For example. I understand that up in the Skagit there’s a new breed of psilocybin mushrooms that look just like a chanterelle. They’ve also infected Thurston County’s major industry. Which for some reason Big Pot thinks is a good thing.

        So, until we can verify that the entire Italian, Thai, and Indian food and restaurant industries have passed Mycology 101 without cheating, no more pasta, pizza, or curry for either of us.

        And also, JUST SAY NO TO DRUGS. I just saw Transit Police drag Donald Trump’s Seattle campaign manager out of the Ruth Fisher Room, leaving a trail of carryout boxes of every mushroom-positive cuisine in the world, and a cloud of Weed (TM) smoke.

        Save yourself, and let ME become his understudy.

        Mark

      2. Yes, to heck with the Washington State Constitution. When it becomes inconvenient for your agenda, just ignore it and pretend it isn’t there.

      3. Mark;

        As to,

        I just saw Transit Police drag Donald Trump’s Seattle campaign manager out of the Ruth Fisher Room, leaving a trail of carryout boxes of every mushroom-positive cuisine in the world, and a cloud of Weed (TM) smoke.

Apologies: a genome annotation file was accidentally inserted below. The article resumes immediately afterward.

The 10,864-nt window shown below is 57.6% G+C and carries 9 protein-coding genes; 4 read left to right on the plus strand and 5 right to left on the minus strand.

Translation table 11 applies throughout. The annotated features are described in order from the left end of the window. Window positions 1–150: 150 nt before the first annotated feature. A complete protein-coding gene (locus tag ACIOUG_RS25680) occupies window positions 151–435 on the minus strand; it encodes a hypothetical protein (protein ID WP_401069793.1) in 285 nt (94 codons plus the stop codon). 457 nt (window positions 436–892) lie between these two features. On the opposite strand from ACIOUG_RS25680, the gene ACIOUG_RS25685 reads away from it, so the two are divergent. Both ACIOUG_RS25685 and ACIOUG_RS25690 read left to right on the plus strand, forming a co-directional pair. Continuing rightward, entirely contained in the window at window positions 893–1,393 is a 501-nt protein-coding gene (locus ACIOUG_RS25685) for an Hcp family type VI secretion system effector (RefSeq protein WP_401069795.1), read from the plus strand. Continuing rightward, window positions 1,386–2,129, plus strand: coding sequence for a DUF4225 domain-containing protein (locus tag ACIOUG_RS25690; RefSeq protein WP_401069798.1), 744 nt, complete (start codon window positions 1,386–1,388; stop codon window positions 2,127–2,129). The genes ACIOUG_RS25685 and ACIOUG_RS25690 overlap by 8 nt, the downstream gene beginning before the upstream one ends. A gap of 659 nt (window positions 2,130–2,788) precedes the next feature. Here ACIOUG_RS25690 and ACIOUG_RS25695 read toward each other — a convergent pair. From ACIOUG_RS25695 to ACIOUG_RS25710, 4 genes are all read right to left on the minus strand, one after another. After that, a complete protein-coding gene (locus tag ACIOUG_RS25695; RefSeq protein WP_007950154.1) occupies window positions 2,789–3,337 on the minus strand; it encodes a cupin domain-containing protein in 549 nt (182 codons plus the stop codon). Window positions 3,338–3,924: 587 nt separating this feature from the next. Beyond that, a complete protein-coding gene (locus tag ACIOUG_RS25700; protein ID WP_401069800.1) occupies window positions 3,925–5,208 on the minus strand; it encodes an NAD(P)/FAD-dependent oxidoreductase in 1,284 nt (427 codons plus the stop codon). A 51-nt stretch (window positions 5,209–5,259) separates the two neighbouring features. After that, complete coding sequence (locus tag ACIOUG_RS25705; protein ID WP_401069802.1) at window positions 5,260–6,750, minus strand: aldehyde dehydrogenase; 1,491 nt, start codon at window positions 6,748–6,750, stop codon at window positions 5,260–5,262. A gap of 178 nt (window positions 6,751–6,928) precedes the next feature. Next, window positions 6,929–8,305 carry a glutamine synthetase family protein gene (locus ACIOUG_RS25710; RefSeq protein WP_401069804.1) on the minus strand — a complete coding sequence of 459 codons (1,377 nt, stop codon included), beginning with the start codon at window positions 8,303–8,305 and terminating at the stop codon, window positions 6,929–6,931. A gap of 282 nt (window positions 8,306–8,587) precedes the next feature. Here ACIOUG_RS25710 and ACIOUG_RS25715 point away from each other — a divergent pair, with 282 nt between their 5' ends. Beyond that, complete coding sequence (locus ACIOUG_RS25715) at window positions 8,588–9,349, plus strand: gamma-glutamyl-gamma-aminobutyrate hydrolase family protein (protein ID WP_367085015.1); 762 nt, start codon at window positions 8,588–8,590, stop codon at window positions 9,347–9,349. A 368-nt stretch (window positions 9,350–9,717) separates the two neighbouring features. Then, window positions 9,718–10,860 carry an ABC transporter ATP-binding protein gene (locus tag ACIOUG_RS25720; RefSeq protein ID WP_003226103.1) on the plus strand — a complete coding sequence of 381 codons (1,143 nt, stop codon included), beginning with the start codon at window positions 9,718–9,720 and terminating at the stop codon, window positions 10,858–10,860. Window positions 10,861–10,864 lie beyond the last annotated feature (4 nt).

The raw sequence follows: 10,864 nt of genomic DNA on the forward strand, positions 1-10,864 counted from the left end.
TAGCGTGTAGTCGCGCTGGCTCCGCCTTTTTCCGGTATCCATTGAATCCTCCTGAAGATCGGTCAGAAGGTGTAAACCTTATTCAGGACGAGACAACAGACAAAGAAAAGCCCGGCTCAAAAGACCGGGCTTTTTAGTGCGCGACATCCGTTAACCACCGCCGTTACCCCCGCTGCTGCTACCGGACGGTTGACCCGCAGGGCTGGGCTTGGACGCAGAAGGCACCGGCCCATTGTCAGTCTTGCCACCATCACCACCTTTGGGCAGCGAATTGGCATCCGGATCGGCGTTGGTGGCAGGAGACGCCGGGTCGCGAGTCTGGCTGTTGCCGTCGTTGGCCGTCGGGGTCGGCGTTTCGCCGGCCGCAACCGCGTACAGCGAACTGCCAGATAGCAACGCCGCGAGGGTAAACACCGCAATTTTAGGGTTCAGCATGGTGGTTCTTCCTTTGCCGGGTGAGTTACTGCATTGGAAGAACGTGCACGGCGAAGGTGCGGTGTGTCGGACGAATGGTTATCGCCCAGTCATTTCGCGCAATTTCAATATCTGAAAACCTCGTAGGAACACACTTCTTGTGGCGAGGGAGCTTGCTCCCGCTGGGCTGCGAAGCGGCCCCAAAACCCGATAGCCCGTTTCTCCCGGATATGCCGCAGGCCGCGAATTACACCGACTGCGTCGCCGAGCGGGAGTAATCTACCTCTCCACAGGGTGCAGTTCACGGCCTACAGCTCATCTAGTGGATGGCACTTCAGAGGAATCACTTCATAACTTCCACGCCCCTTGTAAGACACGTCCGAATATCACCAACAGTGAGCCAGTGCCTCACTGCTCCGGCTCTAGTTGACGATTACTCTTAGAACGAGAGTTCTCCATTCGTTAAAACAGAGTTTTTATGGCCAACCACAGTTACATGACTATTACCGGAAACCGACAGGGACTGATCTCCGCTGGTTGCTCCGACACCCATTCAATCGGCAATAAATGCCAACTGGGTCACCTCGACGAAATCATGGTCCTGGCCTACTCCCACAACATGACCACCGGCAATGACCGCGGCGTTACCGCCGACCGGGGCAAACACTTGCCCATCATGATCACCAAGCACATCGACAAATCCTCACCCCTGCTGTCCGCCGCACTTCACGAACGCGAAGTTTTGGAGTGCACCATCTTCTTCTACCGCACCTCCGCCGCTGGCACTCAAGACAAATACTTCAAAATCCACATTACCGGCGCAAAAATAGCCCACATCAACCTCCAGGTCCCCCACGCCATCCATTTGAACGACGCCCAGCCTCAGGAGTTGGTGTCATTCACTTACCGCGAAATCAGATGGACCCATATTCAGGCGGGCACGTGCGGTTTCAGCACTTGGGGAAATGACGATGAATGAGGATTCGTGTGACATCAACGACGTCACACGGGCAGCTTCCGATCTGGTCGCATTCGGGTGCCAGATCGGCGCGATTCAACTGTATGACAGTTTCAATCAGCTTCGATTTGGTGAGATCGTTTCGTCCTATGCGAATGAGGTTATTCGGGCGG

I just wish that were true… ;-)

      4. David B;

        McCleary has gone well beyond state constitution into a straight money grab. The incumbent justices (Madsen, Yu and Wiggins) are all out of their depth.

        I generally hold these WPC views on the matter:

        Nevertheless, Justice Madsen tries to direct the education funding in the 2017 Session, even though she does not have the power to write state budgets. Nine times in her order she nags lawmakers to show how to put more tax money into education, when it’s obvious the only way the legislature funds anything is by taking money from the working people of our state.

        Four times she calls for “regular and dependable” revenue, code words for imposing a new tax, when current revenue is already rising. Justice Madsen’s finger-wagging treats lawmakers, the people’s elected representatives, like children, when the court itself has created the current McCleary mess.

        For Justice Madsen to say the Legislature has not funded basic education, when the Legislature has expanded education by 34 percent, makes no sense to the average citizen and taxpayer in Washington. People keep paying more and the justices continue to complain.